Home / Science / Health /  Carbon dioxide levels hit record high in 2016: WMO report

New Delhi: Concentration of carbon dioxide in the earth’s atmosphere rose at a record-breaking speed in 2016 to reach the highest level in 800,000 years, a report by the World Meteorological Organization (WMO) said. The development, it said, has the potential to initiate unprecedented changes in climate systems, causing severe ecological and economic disruptions.

The WMO’s ‘Greenhouse Gas Bulletin’, released on Monday, said the abrupt changes in the atmosphere witnessed in the past 70 years are without precedent.

As per the report, globally averaged concentrations of CO2 reached 403.3 parts per million (ppm) in 2016 up from 400.00 ppm in 2015 because of a combination of human activities and a strong El Niño event. Concentrations of CO2 are now 145% of pre-industrial (before 1750) levels.

The report emphasized that the last time the Earth experienced a comparable concentration of carbon dioxide was 3-5 million years ago when the temperature was 2-3°C warmer and sea level was 10-20 meters higher than now.

It warned that rapidly increasing atmospheric levels of CO2 and other greenhouse gases have the potential to initiate unprecedented changes in climate systems, leading to severe ecological and economic disruptions.

It underlined factors like population growth, intensified agricultural practices, increases in land use and deforestation, industrialization and associated energy use from fossil fuel behind the unprecedented increases in concentration of greenhouse gases in the atmosphere since the industrial era, beginning in 1750.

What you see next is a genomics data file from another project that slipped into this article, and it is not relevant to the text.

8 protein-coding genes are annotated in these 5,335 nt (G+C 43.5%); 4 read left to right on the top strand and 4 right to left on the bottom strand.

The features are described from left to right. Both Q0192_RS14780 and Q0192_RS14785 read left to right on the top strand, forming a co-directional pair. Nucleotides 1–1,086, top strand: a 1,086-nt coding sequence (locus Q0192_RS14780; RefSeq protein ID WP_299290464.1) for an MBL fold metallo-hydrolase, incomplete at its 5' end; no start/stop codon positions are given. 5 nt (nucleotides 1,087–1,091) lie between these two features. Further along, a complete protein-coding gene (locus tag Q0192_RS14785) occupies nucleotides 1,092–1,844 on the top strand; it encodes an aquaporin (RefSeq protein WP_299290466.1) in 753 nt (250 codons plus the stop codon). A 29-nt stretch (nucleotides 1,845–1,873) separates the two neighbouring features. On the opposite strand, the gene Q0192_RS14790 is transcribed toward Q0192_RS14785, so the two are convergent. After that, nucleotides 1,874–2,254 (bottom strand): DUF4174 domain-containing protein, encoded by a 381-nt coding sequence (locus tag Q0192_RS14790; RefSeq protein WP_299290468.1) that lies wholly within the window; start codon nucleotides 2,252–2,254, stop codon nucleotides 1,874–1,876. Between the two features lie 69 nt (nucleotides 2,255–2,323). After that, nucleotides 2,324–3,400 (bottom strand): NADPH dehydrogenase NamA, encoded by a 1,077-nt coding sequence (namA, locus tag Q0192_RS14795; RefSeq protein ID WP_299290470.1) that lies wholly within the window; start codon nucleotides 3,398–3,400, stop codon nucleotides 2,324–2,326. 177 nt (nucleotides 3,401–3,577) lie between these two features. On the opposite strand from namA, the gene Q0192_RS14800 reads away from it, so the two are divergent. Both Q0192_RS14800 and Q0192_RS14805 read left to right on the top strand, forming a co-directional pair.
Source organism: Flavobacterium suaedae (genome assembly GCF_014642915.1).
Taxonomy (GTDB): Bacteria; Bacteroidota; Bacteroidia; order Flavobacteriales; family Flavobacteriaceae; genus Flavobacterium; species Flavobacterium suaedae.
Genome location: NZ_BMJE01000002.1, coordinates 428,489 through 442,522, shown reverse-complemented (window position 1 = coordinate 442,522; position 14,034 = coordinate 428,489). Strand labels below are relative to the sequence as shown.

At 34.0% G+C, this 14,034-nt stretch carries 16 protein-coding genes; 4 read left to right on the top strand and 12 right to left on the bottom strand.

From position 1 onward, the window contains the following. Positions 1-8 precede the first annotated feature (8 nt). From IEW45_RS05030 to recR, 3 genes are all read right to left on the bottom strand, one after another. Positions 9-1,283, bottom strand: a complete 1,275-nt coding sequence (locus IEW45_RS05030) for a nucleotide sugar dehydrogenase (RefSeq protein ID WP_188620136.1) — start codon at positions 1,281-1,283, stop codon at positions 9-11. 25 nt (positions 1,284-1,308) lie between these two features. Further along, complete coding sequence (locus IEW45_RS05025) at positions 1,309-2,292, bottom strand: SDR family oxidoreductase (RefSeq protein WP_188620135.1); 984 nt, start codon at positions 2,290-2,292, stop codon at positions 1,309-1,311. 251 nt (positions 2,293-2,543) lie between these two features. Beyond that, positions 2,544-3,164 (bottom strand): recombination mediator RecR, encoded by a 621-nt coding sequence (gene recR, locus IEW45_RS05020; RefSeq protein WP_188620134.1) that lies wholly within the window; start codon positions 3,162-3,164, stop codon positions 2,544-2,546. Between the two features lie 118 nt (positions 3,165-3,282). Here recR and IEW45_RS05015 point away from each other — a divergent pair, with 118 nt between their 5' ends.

According to the report, the rate of increase of atmospheric carbon dioxide over the past 70 years is nearly 100 times more than that at the end of the last ice age.

Methane, another major greenhouse gas, reached a new high of about 1853 parts per billion (ppb) in 2016 and is now 257% of the pre-industrial level.

The levels of nitrous oxide, another greenhouse gas, too reached new highs. Its atmospheric concentration in 2016 was 328.9 parts per billion which is 122% of pre-industrial levels.

“Without rapid cuts in CO2 and other greenhouse gas emissions, we will be heading for dangerous temperature increases by the end of this century, well above the target set by the Paris climate change agreement. Future generations will inherit a much more inhospitable planet," said WMO secretary-general Petteri Taalas in an official statement.

“CO2 remains in the atmosphere for hundreds of years and in the oceans for even longer. The laws of physics mean that we face a much hotter, more extreme climate in the future. There is currently no magic wand to remove this CO2 from the atmosphere," he added.

The report comes ahead of the UN climate change negotiations that are scheduled to be held from 7-17 November in Bonn, Germany.

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